Highlighting Feeding Programs in Louisiana

We’re ending our month of feeding highlights with Louisiana. The Salvation Army locations throughout Louisiana provided thousands of meals and groceries to neighbors in need last year. The Shreveport Corps distributed a total of 85,842 of those meals and the Baton Rouge Corps distributed 95,948.

These two Corps display extraordinary participation in their communities by sending canteens out into extreme temperatures, community holiday celebrations, providing additional food assistance to other local shelters and churches, and so much more. For above and beyond involvement, the Army is highlighting Baton Rouge and Shreveport for outstanding services within their communities.

Baton Rouge

Corps Officers: Major Donald Tekautz and Lieutenant Julie Tekautz

There are food pantries that operate on a daily or near-daily basis in the Baton Rouge area, so The Salvation Army provides an emergency food pantry that supplies food for up to a week for families. Appointments and drop-ins are welcome once a year, Monday – Friday 8 AM – 4:30 PM. The prepped boxes include enough food to feed 4-5 people for up to a week. Daily feedings are available for the shelter’s rehabilitation program (CSRC), and there are two meals a day for residents of the location.

The Baton Rouge location offers many community feeding opportunities, including Thanksgiving and Christmas meals, as well as annual spring and fall festivals. The spring festival includes an Easter egg hunt held at the corps office and a canteen that provides lunches for families that come out to enjoy the festivities. The fall festival takes place around Halloween and is a similar event involving harvest-themed fun for children and families. The corps also hosts a “Back to School” fair each July, where the canteen goes into the Baton Rouge community for mass feeding. Last year’s event had around 1,000 attendees.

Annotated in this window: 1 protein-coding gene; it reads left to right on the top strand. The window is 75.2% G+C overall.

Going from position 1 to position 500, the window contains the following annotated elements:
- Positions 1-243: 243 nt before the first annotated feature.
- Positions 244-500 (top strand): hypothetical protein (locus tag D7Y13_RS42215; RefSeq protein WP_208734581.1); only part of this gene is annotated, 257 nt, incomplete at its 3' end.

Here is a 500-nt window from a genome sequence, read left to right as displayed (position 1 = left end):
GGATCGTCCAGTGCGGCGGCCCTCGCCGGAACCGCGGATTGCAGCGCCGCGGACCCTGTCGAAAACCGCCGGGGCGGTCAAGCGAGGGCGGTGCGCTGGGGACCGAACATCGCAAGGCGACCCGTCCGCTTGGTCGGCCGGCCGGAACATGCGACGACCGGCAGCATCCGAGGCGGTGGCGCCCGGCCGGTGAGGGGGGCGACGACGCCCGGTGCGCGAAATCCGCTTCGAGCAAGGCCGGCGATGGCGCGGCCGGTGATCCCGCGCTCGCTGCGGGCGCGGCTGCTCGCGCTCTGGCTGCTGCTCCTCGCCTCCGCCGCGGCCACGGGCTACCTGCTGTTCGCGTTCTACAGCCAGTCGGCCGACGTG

Corps Officers: Lieutenants Jamaal and Tamarique Ellis

The Shreveport Corps has a total of 111 beds and offers breakfast to anyone who spends the night. Lunch and dinner are open to those same residents as well as any newcomers. The shelter provides 250-300 meals per day on average.

The corps takes the mobile canteen into the community multiple times a month, depending on the extremity of weather. The canteen runs more during hot and cold weather, supplying refreshing beverages during the summer months and warm soup and hot chocolate during the winter months. Lieutenant Jamaal Ellis says the shelter is aware that the homeless don’t always come to the Army for help. Hence, the Army goes to them, bringing substances to help sustain individuals through harsh temperatures. It has become a routine, and now individuals know when to expect The Salvation Army canteen and gather to receive assistance.

The Shreveport Corps does a monthly feeding at Holy Cross Hope House, a day shelter in downtown Shreveport where the homeless can shower and wash their clothes. Hope House doesn’t offer food, so the Army partners with them for food assistance. The Army also helps with feedings in the Cedar Grove community, an area with a large homeless and underprivileged population. The canteen goes out as needed for these partnerships.